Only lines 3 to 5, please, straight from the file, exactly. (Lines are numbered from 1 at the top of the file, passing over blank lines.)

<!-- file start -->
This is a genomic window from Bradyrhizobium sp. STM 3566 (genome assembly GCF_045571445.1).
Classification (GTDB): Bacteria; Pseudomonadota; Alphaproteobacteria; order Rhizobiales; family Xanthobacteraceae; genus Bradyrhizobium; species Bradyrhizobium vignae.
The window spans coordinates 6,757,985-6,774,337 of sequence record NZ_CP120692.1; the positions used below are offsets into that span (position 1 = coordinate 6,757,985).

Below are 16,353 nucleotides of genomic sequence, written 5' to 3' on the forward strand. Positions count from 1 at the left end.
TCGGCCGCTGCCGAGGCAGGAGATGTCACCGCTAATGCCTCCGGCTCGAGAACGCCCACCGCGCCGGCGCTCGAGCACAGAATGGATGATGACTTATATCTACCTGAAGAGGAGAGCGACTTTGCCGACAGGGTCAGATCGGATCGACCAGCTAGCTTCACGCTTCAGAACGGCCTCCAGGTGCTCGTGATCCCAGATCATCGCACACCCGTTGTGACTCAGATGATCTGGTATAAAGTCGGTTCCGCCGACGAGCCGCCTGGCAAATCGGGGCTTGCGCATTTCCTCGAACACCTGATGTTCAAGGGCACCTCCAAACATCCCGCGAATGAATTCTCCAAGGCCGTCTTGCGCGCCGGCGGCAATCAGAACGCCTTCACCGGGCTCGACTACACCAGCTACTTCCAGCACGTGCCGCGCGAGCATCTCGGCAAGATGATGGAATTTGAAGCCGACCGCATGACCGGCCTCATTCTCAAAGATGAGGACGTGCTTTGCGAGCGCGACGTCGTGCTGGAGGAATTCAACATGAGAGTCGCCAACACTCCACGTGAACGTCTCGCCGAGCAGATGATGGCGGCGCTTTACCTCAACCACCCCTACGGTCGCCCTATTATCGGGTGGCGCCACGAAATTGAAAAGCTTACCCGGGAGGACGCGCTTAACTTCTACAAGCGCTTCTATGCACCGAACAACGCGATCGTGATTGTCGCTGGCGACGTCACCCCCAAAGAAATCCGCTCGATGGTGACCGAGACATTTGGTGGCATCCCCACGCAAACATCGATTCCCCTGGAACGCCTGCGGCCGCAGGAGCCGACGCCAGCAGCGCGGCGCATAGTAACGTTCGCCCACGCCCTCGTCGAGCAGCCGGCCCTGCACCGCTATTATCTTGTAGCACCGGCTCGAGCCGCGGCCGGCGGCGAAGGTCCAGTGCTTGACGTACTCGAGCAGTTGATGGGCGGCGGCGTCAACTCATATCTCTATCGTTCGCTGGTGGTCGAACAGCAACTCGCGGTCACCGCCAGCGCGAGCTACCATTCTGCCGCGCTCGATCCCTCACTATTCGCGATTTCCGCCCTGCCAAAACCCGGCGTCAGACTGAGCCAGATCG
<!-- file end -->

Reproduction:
The window spans coordinates 6,757,985-6,774,337 of sequence record NZ_CP120692.1; the positions used below are offsets into that span (position 1 = coordinate 6,757,985).

Below are 16,353 nucleotides of genomic sequence, written 5' to 3' on the forward strand. Positions count from 1 at the left end.
TCGGCCGCTGCCGAGGCAGGAGATGTCACCGCTAATGCCTCCGGCTCGAGAACGCCCACCGCGCCGGCGCTCGAGCACAGAATGGATGATGACTTATATCTACCTGAAGAGGAGAGCGACTTTGCCGACAGGGTCAGATCGGATCGACCAGCTAGCTTCACGCTTCAGAACGGCCTCCAGGTGCTCGTGATCCCAGATCATCGCACACCCGTTGTGACTCAGATGATCTGGTATAAAGTCGGTTCCGCCGACGAGCCGCCTGGCAAATCGGGGCTTGCGCATTTCCTCGAACACCTGATGTTCAAGGGCACCTCCAAACATCCCGCGAATGAATTCTCCAAGGCCGTCTTGCGCGCCGGCGGCAATCAGAACGCCTTCACCGGGCTCGACTACACCAGCTACTTCCAGCACGTGCCGCGCGAGCATCTCGGCAAGATGATGGAATTTGAAGCCGACCGCATGACCGGCCTCATTCTCAAAGATGAGGACGTGCTTTGCGAGCGCGACGTCGTGCTGGAGGAATTCAACATGAGAGTCGCCAACACTCCACGTGAACGTCTCGCCGAGCAGATGATGGCGGCGCTTTACCTCAACCACCCCTACGGTCGCCCTATTATCGGGTGGCGCCACGAAATTGAAAAGCTTACCCGGGAGGACGCGCTTAACTTCTACAAGCGCTTCTATGCACCGAACAACGCGATCGTGATTGTCGCTGGCGACGTCACCCCCAAAGAAATCCGCTCGATGGTGACCGAGACATTTGGTGGCATCCCCACGCAAACATCGATTCCCCTGGAACGCCTGCGGCCGCAGGAGCCGACGCCAGCAGCGCGGCGCATAGTAACGTTCGCCCACGCCCTCGTCGAGCAGCCGGCCCTGCACCGCTATTATCTTGTAGCACCGGCTCGAGCCGCGGCCGGCGGCGAAGGTCCAGTGCTTGACGTACTCGAGCAGTTGATGGGCGGCGGCGTCAACTCATATCTCTATCGTTCGCTGGTGGTCGAACAGCAACTCGCGGTCACCGCCAGCGCGAGCTACCATTCTGCCGCGCTCGATCCCTCACTATTCGCGATTTCCGCCCTGCCAAAACCCGGCGTCAGACTGAGCCAGATCG